I once went on a creative writing binge and churned out 100 pages of a story. It wasn’t completed — it was only the beginning. I showed it to my roommate, who actually read the whole thing, told me she liked it, and I never touched it again.
This happened again another time, when I thought of a great story I was going to write, told someone, and then lost all interest.
Turns out it isn’t just me. Turns out that very often, once you tell someone about your goals, and get some sort of positive reaction from it, it gives you the same amount of satisfaction as if you had actually achieved that goal! So you no longer have as much motivation to pursue it, because you’ve kind of already been there done that.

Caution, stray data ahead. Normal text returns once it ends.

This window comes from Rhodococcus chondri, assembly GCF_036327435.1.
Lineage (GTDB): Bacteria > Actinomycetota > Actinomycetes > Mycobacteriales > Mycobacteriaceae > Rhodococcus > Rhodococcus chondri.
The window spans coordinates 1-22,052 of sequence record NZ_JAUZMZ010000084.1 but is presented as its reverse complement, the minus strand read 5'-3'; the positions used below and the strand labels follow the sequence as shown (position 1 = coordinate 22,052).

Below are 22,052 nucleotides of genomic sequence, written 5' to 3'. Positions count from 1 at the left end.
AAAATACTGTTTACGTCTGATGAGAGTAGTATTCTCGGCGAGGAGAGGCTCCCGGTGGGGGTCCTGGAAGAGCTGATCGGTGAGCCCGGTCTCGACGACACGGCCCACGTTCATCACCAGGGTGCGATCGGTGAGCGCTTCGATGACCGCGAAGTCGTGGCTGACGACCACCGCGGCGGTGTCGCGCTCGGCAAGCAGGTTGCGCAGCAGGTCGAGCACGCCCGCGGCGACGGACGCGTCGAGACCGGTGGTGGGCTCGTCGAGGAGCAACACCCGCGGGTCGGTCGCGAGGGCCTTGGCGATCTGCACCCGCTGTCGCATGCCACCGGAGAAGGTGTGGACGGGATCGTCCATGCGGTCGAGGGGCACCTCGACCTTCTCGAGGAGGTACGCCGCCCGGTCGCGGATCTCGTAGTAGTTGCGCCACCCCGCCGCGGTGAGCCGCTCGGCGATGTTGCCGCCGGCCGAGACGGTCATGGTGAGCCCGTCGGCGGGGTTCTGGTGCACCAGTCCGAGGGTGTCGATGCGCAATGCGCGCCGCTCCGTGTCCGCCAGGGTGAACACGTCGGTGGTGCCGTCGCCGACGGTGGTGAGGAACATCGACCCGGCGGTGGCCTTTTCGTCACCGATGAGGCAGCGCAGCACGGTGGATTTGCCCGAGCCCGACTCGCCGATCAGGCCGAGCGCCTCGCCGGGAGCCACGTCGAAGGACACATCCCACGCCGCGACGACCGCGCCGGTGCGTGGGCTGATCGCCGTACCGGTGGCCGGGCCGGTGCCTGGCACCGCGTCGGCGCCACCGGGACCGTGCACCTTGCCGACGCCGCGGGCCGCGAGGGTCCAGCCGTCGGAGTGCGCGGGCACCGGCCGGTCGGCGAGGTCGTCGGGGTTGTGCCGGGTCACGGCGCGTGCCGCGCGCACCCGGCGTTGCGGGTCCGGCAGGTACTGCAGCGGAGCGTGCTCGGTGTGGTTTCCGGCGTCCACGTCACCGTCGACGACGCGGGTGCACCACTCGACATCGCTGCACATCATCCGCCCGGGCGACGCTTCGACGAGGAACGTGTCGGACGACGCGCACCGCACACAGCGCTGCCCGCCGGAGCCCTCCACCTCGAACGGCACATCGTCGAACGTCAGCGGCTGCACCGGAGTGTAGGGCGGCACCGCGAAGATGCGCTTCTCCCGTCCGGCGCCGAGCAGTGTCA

Now, it may not be practical, or healthy to keep your dreams a secret from your loved ones, especially when you can use them effectively for support and encouragement. The key is to not get that positive stimulus that triggers the “I’m very satisfied with myself” feeling. When you do reveal your goal(s), put it in the context of where you are right now, and what your plans are to reaching them. If all you say is “I’m going to be an astronaut!” and everyone around you applauds and tells you you’ll definitely succeed, then you might end up losing all motivation to actually be one.
Instead, research and find out all the steps you have to take in order to meet your goal, and share and discuss the long road ahead. Your friends and family will be able to encourage and support you, and follow up on these small steps, rather than slap your back and heartily exclaim “Go get’em!”